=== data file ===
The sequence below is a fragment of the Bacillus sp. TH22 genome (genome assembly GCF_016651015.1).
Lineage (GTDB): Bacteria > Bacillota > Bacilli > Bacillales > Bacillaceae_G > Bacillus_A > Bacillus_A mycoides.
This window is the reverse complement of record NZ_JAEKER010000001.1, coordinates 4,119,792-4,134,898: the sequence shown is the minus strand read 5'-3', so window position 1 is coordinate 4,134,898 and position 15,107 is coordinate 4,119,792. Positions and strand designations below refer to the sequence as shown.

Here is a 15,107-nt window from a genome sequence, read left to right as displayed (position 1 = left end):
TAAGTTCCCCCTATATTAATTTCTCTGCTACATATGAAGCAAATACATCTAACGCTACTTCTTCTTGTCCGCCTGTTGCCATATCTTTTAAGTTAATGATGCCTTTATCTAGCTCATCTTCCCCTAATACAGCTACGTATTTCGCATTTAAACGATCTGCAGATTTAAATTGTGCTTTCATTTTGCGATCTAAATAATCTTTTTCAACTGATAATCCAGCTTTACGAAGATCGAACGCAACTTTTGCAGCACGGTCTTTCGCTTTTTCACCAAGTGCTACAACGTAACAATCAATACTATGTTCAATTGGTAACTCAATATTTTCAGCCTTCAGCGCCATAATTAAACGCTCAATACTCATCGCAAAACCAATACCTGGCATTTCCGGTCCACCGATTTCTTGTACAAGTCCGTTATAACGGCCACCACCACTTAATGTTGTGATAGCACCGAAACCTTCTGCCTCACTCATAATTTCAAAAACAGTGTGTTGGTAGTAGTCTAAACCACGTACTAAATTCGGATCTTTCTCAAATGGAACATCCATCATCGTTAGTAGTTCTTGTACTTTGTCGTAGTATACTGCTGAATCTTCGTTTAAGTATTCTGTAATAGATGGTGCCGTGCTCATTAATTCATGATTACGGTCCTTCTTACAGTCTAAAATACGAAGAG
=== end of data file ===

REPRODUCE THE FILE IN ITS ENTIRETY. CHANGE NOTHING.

The sequence below is a fragment of the Bacillus sp. TH22 genome (genome assembly GCF_016651015.1).
Lineage (GTDB): Bacteria > Bacillota > Bacilli > Bacillales > Bacillaceae_G > Bacillus_A > Bacillus_A mycoides.
This window is the reverse complement of record NZ_JAEKER010000001.1, coordinates 4,119,792-4,134,898: the sequence shown is the minus strand read 5'-3', so window position 1 is coordinate 4,134,898 and position 15,107 is coordinate 4,119,792. Positions and strand designations below refer to the sequence as shown.

Here is a 15,107-nt window from a genome sequence, read left to right as displayed (position 1 = left end):
TAAGTTCCCCCTATATTAATTTCTCTGCTACATATGAAGCAAATACATCTAACGCTACTTCTTCTTGTCCGCCTGTTGCCATATCTTTTAAGTTAATGATGCCTTTATCTAGCTCATCTTCCCCTAATACAGCTACGTATTTCGCATTTAAACGATCTGCAGATTTAAATTGTGCTTTCATTTTGCGATCTAAATAATCTTTTTCAACTGATAATCCAGCTTTACGAAGATCGAACGCAACTTTTGCAGCACGGTCTTTCGCTTTTTCACCAAGTGCTACAACGTAACAATCAATACTATGTTCAATTGGTAACTCAATATTTTCAGCCTTCAGCGCCATAATTAAACGCTCAATACTCATCGCAAAACCAATACCTGGCATTTCCGGTCCACCGATTTCTTGTACAAGTCCGTTATAACGGCCACCACCACTTAATGTTGTGATAGCACCGAAACCTTCTGCCTCACTCATAATTTCAAAAACAGTGTGTTGGTAGTAGTCTAAACCACGTACTAAATTCGGATCTTTCTCAAATGGAACATCCATCATCGTTAGTAGTTCTTGTACTTTGTCGTAGTATACTGCTGAATCTTCGTTTAAGTATTCTGTAATAGATGGTGCCGTGCTCATTAATTCATGATTACGGTCCTTCTTACAGTCTAAAATACGAAGAG